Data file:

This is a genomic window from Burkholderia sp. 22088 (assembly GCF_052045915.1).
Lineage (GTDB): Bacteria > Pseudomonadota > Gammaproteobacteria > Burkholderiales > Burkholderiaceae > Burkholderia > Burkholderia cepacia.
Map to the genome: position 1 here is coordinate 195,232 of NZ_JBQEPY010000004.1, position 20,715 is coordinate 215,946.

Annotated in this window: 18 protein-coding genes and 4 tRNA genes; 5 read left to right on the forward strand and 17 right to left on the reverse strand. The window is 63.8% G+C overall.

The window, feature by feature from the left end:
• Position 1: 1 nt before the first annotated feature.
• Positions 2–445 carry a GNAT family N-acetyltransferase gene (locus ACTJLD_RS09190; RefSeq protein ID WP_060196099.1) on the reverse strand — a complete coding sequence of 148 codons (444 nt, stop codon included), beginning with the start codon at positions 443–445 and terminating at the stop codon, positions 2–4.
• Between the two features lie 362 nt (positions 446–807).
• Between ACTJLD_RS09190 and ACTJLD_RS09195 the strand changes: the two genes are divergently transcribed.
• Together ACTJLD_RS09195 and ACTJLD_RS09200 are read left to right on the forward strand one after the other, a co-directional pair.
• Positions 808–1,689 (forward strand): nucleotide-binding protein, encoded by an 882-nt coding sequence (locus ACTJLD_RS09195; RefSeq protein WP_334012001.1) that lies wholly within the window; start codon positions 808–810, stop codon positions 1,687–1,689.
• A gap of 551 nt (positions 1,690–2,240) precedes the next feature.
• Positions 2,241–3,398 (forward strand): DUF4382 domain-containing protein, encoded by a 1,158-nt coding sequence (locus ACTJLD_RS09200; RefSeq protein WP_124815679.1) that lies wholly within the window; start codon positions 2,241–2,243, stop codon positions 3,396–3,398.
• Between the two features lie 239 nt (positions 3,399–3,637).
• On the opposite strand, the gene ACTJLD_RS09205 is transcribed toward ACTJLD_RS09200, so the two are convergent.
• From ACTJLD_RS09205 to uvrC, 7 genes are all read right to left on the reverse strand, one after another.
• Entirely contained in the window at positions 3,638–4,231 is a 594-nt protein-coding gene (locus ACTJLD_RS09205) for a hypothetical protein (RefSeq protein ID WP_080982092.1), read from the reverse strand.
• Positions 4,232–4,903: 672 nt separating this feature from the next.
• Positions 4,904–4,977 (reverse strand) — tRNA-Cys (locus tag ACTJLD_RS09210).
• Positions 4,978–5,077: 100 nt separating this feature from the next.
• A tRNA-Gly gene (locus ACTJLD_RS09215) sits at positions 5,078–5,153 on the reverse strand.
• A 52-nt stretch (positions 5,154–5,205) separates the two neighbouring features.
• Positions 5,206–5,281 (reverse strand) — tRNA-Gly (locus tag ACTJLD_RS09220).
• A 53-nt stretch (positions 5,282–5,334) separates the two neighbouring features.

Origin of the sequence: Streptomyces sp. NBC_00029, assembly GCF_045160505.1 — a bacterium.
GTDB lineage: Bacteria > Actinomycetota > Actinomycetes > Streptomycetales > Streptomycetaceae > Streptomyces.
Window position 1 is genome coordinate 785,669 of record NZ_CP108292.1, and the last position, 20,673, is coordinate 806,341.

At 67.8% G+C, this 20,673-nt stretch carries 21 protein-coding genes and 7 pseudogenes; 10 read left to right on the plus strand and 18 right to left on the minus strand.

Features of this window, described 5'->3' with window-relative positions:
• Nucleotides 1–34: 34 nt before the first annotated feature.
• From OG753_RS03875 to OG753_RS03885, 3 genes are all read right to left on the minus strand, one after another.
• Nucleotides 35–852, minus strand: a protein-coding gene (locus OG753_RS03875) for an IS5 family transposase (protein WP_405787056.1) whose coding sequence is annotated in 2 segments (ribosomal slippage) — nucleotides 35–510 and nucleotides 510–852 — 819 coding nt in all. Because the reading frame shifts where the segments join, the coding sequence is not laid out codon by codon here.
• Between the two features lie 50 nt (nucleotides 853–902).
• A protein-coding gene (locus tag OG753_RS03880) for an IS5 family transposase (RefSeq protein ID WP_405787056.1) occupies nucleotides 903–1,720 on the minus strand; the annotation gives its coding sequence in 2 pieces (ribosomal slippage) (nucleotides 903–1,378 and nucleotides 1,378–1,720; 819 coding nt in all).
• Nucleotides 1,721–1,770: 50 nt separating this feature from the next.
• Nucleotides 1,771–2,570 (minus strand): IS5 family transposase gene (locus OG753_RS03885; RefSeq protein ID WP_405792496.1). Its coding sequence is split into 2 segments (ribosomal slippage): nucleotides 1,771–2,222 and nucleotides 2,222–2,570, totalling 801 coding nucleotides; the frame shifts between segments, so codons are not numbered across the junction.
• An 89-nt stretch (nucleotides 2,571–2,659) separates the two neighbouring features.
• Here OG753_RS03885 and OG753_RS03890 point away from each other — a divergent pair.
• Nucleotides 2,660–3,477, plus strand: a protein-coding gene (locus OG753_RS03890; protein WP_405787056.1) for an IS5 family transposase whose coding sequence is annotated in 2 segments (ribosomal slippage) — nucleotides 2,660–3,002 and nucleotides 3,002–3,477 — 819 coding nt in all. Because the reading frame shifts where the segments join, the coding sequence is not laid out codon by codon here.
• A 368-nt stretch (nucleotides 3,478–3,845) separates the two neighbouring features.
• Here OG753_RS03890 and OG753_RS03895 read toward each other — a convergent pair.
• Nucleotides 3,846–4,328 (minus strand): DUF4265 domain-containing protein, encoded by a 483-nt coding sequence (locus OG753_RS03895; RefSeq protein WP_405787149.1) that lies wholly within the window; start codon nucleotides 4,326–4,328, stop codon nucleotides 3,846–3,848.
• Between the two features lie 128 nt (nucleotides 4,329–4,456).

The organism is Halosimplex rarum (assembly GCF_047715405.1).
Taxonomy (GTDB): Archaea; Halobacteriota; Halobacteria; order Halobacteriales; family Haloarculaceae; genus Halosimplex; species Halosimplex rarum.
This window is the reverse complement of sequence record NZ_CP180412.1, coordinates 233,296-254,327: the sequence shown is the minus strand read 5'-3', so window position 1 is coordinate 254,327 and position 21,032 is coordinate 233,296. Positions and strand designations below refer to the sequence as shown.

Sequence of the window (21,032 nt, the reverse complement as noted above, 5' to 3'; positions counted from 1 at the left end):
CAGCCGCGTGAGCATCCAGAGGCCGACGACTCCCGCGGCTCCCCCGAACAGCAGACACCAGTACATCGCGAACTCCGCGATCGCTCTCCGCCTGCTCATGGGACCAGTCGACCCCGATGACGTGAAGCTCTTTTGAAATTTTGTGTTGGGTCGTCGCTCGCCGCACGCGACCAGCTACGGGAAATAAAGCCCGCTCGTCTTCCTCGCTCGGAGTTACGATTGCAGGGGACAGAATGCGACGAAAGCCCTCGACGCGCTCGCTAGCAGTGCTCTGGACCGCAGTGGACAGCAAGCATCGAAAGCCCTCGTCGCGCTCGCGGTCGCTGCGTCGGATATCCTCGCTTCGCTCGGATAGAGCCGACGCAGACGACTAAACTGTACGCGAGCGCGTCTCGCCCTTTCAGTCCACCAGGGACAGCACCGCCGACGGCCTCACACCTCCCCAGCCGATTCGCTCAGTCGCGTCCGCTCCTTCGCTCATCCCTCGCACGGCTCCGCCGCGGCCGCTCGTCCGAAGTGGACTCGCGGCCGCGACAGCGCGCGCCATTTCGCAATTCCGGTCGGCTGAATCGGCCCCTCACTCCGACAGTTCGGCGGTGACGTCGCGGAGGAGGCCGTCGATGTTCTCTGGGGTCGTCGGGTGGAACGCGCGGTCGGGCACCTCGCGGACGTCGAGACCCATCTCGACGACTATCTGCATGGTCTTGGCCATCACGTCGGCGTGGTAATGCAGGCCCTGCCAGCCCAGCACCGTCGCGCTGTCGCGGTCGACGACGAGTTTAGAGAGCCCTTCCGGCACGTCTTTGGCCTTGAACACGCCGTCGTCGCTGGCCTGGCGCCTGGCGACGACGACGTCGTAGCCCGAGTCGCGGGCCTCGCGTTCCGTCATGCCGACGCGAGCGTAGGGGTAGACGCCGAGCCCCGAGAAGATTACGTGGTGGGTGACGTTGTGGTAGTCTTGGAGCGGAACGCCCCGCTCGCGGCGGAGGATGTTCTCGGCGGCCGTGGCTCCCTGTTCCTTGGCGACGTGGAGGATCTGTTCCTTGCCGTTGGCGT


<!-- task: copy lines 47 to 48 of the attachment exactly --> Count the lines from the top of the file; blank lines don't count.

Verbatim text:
Sequence of the window (21,032 nt, the reverse complement as noted above, 5' to 3'; positions counted from 1 at the left end):
CAGCCGCGTGAGCATCCAGAGGCCGACGACTCCCGCGGCTCCCCCGAACAGCAGACACCAGTACATCGCGAACTCCGCGATCGCTCTCCGCCTGCTCATGGGACCAGTCGACCCCGATGACGTGAAGCTCTTTTGAAATTTTGTGTTGGGTCGTCGCTCGCCGCACGCGACCAGCTACGGGAAATAAAGCCCGCTCGTCTTCCTCGCTCGGAGTTACGATTGCAGGGGACAGAATGCGACGAAAGCCCTCGACGCGCTCGCTAGCAGTGCTCTGGACCGCAGTGGACAGCAAGCATCGAAAGCCCTCGTCGCGCTCGCGGTCGCTGCGTCGGATATCCTCGCTTCGCTCGGATAGAGCCGACGCAGACGACTAAACTGTACGCGAGCGCGTCTCGCCCTTTCAGTCCACCAGGGACAGCACCGCCGACGGCCTCACACCTCCCCAGCCGATTCGCTCAGTCGCGTCCGCTCCTTCGCTCATCCCTCGCACGGCTCCGCCGCGGCCGCTCGTCCGAAGTGGACTCGCGGCCGCGACAGCGCGCGCCATTTCGCAATTCCGGTCGGCTGAATCGGCCCCTCACTCCGACAGTTCGGCGGTGACGTCGCGGAGGAGGCCGTCGATGTTCTCTGGGGTCGTCGGGTGGAACGCGCGGTCGGGCACCTCGCGGACGTCGAGACCCATCTCGACGACTATCTGCATGGTCTTGGCCATCACGTCGGCGTGGTAATGCAGGCCCTGCCAGCCCAGCACCGTCGCGCTGTCGCGGTCGACGACGAGTTTAGAGAGCCCTTCCGGCACGTCTTTGGCCTTGAACACGCCGTCGTCGCTGGCCTGGCGCCTGGCGACGACGACGTCGTAGCCCGAGTCGCGGGCCTCGCGTTCCGTCATGCCGACGCGAGCGTAGGGGTAGACGCCGAGCCCCGAGAAGATTACGTGGTGGGTGACGTTGTGGTAGTCTTGGAGCGGAACGCCCCGCTCGCGGCGGAGGATGTTCTCGGCGGCCGTGGCTCCCTGTTCCTTGGCGACGTGGAGGATCTGTTCCTTGCCGTTGGCGT